How Well Does Positive Psychology Apply to Mental Illness?

Ashley Peterson
· 3 min read
Image by Denise Husted from Pixabay

The basic idea of positive psychology is a good one. Who doesn’t want to feel happier and the other positive emotions that go along with that?

According to PositivePsychology.com, positive psychology focuses on the positive aspects of life, including:

  • “Positive experiences (like happiness, joy, inspiration, and love)”
  • “Positive states and traits (like gratitude, resilience, and compassion)”
  • “Positive institutions (applying positive principles within entire organizations and institutions)”

It covers topics like strengths, happiness, satisfaction, hope, and gratitude. Again, all good stuff.

The founder of positive psychology, Martin Seligman, developed a theory of well-being known as PERMA, which includes positive emotions, engagement, relationships, meaning, and accomplishments. Increasing each of these elements promotes greater wellbeing.

While there are definitely some positives (haha) there, and I think it’s very relevant to issues commonly faced by a lot of people who aren’t mentally ill, I’m inclined to think that in its entirety it’s relatively less applicable to people with mental illness. That’s not to say that it’s entirely irrelevant, but I think the potential benefit for non-mentally ill people is greater than the benefit that’s likely to result for people with mental illness.

This kind of goes along with my personal opinion that “happiness is a choice “ is a load of crap.

I believe that mental illness affects the capacity to experience certain feelings, and happiness just isn’t always on the menu. Happiness can only be chosen if it’s an available option, and focusing on generating positive emotions when the capacity just isn’t there may end up leading to feelings of frustration and inadequacy.

That doesn’t mean we can’t work at being more positive in relative terms, and things like gratitude and compassion are always good to practice. Still, I think there’s something to be said for taking a realistic approach that accepts that happiness might not be in the cards at the present time. I think that, paradoxically, not pushing positivity can actually allow for greater overall contentment.

I’m not trying to say we should wallow in negativity, but rather that’s it’s good to recognize that there’s a whole spectrum of human emotions, and the fact that some aren’t positive doesn’t make them any less normal or valid.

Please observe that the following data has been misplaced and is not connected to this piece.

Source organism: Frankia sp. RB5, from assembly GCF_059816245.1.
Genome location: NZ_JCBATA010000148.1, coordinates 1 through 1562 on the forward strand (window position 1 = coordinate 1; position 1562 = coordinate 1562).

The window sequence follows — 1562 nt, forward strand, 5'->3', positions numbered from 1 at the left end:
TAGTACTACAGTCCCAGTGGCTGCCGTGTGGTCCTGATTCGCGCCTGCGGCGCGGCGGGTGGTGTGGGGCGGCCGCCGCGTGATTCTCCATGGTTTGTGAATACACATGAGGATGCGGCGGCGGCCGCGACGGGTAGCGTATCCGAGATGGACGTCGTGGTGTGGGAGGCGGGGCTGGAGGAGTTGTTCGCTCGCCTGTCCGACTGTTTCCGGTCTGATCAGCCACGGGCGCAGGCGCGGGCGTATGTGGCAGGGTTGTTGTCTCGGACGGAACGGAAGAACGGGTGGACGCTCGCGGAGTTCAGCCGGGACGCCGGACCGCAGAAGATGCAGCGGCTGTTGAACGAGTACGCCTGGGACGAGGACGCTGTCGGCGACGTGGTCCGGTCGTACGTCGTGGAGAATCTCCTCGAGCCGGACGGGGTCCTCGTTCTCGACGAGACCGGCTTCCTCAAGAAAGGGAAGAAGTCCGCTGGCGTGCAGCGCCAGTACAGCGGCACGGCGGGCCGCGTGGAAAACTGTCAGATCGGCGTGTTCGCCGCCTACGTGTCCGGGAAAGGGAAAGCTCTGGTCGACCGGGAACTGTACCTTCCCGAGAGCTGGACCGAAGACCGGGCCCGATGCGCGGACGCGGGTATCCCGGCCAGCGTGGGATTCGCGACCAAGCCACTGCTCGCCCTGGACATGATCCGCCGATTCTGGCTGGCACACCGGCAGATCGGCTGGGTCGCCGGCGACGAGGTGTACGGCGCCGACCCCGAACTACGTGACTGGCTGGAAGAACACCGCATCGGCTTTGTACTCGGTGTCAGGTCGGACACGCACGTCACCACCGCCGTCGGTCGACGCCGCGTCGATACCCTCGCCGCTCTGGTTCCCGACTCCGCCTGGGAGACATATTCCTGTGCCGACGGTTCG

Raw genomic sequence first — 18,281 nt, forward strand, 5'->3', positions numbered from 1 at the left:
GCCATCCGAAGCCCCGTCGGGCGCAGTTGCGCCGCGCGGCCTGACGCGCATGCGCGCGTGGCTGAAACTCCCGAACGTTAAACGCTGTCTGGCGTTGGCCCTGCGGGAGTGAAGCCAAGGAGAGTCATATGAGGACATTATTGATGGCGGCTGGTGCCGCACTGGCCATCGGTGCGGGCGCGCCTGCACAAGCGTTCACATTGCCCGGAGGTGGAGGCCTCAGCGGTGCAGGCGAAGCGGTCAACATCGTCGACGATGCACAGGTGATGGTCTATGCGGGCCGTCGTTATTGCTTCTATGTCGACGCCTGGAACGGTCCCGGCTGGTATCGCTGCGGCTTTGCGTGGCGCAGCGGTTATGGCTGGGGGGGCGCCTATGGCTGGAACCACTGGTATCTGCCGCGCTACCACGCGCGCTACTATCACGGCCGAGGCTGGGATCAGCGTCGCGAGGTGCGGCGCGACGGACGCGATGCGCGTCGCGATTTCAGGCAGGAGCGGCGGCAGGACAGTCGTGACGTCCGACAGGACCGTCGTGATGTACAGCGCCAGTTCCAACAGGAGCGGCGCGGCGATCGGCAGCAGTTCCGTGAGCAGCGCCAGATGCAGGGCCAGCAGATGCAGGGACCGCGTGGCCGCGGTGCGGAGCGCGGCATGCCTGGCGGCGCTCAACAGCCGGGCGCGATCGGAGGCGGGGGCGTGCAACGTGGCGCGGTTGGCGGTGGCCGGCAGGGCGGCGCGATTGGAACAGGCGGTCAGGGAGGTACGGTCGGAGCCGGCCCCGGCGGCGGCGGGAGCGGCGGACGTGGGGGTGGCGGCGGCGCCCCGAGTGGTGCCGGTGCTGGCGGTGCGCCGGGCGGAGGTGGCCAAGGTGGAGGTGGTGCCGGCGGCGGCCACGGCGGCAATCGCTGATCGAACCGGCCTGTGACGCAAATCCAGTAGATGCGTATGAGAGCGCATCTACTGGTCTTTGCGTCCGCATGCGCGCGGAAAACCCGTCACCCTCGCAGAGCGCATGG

The University of Pennsylvania Authentic Happiness website has a number of different questionnaires you can take. On their Authentic Happiness Inventory, I scored a 2.13 out of 5, which put me in about the bottom 10th percentile based on all test takers, gender, age group, occupational group, and education level.

On their Well-Being Survey, I scored a 3.8 out of 10, and in terms of percentiles I was even lower than on the happiness inventory.

On the questions that I answered in a relatively negative way, for the most part I didn’t have any emotional response attached to the questions or the answers, it was just an appraisal of my life living with a chronic, non-remitting mood disorder. I’m chugging along the best I can, but I do have limitations as a result of my illness. I prefer to be realistic about those limitations and understand that they are a product of my illness rather than trying to convince myself that life is just hunky-dory.

Sometimes, chronic illness means that certain elements of life kinda suck. My take on it is that by being realistic in our evaluations, we can focus on the positives that are going to be more workable and hence more beneficial for us, such as gratitude and compassion, rather than devoting time and energy to generating positives that just aren’t coming.

So I’m okay with being in the bottom 10th percentile for happiness and wellbeing. It is what it is, and I’ll just accept it and keep on doing my thing.

Do you think too much focus on being positive can be counterproductive sometimes?


Originally published at https://mentalhealthathome.org on October 3, 2019.

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Ashley Peterson

Written by

Mental health blogger, nurse, living with depression. Author of Making Sense of Psychiatric Diagnosis and Psych Meds Made Simple. https://mentalhealthathome.org

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